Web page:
The gravel-truck driver who crashed into a home near the Hope Ranch Inn last summer, killing a family of three, appeared in Santa Barbara County Superior Court on Tuesday and pleaded no contest to three reduced misdemeanor counts of vehicular manslaughter.

Joaquin Garcia Morales, 62, of Oxnard was driving the tractor-trailer that crashed into the home on Aug. 24, 2010, killing Leon Leonel, 23; his wife, Lorena Guadalupe-Tellez Pacheco; and their son, Jaciel Tellez, 8, a Franklin Elementary School third-grader.

Morales previously pleaded not guilty to three felony charges and could have faced up to eight years in federal prison, but he accepted a plea agreement at the preliminary hearing’s conclusion and can receive up to three years in county jail when he is sentenced Sept. 23.

Morales told police he lost control of his brakes while traveling down Highway 154 from San Marcos Pass and crashed into 4119 State St. He made a right through the intersection of Highway 154 and State Street and steered the truck away from a restaurant and the inn into an alleyway. Morales hit two parked cars in a parking lot before smashing into the house.

The prosecution argued that Morales was in a hurry and did not examine his truck before the day began, neglected the condition of the truck’s brakes, accelerated improperly and did not take the necessary emergency measures to prevent the tragedy.

Senior Deputy District Attorney Arnie Tolks said that although the charges still maintain the label of gross negligence, the evidence demonstrated that it wasn’t a felony offense.

“The CHP chief, the district attorney herself, myself and Mr. (Steve) Wagner thought that after everything had been aired out in the preliminary hearing, we didn’t feel it justified felony conduct, and I would hope the victims felt the same way,” he said. “The bottom line is it’s not like he’s walking away from this saying, ‘I didn’t do anything’; he’s saying, ‘I did do something and it was gross negligence,’ but we’re going to treat it as a misdemeanor as opposed to a felony.”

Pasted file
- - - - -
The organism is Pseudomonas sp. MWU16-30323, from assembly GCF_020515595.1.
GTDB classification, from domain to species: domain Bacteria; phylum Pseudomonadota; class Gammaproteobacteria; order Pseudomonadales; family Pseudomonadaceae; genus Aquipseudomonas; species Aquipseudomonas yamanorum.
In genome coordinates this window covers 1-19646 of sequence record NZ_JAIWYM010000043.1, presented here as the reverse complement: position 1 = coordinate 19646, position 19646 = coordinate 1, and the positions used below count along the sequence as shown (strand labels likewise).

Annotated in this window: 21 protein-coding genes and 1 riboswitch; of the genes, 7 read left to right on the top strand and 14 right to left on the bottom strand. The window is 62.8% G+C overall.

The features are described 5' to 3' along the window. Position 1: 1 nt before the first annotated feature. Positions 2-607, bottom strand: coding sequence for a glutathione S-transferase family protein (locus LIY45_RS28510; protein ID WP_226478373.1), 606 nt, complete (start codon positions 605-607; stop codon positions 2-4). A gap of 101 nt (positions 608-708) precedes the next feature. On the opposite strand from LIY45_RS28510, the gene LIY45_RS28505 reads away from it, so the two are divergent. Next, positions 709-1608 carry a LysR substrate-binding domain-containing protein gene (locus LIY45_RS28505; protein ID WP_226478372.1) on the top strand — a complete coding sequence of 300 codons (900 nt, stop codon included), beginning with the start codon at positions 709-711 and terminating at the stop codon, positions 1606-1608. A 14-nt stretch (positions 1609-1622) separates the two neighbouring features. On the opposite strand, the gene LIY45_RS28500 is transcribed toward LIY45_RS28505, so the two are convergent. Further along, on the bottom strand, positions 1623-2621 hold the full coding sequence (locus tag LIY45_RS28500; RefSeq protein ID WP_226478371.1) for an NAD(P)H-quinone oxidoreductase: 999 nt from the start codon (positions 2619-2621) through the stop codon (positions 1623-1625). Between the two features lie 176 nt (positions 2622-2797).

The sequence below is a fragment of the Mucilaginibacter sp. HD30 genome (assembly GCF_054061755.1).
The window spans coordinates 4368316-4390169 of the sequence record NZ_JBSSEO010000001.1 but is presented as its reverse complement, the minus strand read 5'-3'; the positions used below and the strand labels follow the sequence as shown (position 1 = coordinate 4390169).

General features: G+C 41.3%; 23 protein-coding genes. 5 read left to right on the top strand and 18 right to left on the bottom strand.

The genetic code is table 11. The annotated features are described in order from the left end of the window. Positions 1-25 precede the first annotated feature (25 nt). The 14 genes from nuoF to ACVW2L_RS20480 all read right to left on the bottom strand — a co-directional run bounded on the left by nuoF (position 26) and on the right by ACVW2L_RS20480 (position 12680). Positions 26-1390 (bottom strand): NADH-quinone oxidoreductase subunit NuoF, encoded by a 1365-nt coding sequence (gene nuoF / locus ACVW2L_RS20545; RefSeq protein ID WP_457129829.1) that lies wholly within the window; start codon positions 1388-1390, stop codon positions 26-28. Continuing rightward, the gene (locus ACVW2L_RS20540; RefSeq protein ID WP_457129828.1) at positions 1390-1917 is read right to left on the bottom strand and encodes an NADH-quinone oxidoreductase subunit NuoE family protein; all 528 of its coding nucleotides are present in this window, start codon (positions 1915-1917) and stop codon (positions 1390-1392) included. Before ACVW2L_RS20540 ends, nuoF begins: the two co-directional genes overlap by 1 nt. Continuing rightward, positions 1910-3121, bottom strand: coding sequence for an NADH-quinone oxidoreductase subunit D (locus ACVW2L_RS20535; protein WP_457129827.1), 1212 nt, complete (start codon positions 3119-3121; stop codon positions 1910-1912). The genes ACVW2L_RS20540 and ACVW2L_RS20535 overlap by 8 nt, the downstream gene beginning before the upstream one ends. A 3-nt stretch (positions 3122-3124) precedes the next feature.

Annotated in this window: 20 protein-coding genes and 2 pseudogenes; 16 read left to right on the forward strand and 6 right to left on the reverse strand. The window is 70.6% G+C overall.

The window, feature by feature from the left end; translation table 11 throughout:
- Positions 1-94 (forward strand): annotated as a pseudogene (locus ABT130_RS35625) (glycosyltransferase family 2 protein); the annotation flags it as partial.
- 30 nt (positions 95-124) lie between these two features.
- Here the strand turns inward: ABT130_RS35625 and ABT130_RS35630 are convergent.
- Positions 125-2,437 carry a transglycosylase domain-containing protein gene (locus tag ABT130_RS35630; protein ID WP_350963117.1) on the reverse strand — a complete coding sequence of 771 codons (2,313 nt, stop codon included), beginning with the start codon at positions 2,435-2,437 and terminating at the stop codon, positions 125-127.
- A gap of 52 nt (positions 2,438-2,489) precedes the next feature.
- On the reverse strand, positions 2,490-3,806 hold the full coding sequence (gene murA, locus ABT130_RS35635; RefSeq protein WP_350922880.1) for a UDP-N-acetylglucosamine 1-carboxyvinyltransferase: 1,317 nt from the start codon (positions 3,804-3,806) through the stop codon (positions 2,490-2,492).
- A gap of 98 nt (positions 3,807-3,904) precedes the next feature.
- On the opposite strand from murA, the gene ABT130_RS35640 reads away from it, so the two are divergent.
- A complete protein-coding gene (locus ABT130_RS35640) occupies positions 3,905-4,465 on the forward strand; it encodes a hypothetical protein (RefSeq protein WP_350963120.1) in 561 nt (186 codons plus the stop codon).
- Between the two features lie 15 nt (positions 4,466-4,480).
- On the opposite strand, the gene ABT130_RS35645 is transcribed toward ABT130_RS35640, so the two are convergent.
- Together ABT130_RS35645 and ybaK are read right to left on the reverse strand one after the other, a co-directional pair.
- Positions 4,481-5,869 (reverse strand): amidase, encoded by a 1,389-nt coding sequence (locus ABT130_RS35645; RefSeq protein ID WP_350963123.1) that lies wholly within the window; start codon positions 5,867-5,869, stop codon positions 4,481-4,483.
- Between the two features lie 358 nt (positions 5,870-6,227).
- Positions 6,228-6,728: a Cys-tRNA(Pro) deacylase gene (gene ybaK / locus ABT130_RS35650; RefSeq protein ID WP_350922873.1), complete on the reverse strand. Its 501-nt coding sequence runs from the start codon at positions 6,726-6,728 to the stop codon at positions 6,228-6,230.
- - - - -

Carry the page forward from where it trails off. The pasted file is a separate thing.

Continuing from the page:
Defense attorney Mark Pachowicz said Morales never violated a traffic law and that the prosecution relied on hindsight to prove their case.

“Mr. Morales is coming down 154 with a vehicle that is smoking, and he is doing all sorts of maneuvers down that road; he’s dealing with the situation in real time,” Pachowicz said. “It’s wonderful to think in hindsight, but the reality is he was dealing with it in real time and doing everything he could to avoid exactly what happened.”

Testimony in the preliminary trial indicated Morales prepared for the trip the night before, only one brake out of 10 was malfunctioning, the truck was traveling under the speed limit and he swerved to try to slow down.

“This is a tragic situation, period,” Pachowicz said. “Mr. Morales didn’t do anything to try to cause this to happen; unfortunately, accidents happen and this is categorized as a tragic accident.”

Morales has been stripped of his truck driving license and said he has no plans to ever drive a big rig again. He will be sentenced Sept. 23 in Santa Barbara County Superior Court.

“I don’t know that the family would be concerned if it’s labeled a misdemeanor or felony as opposed to whether there is accountability to the actions that occurred that day,” Tolks said.

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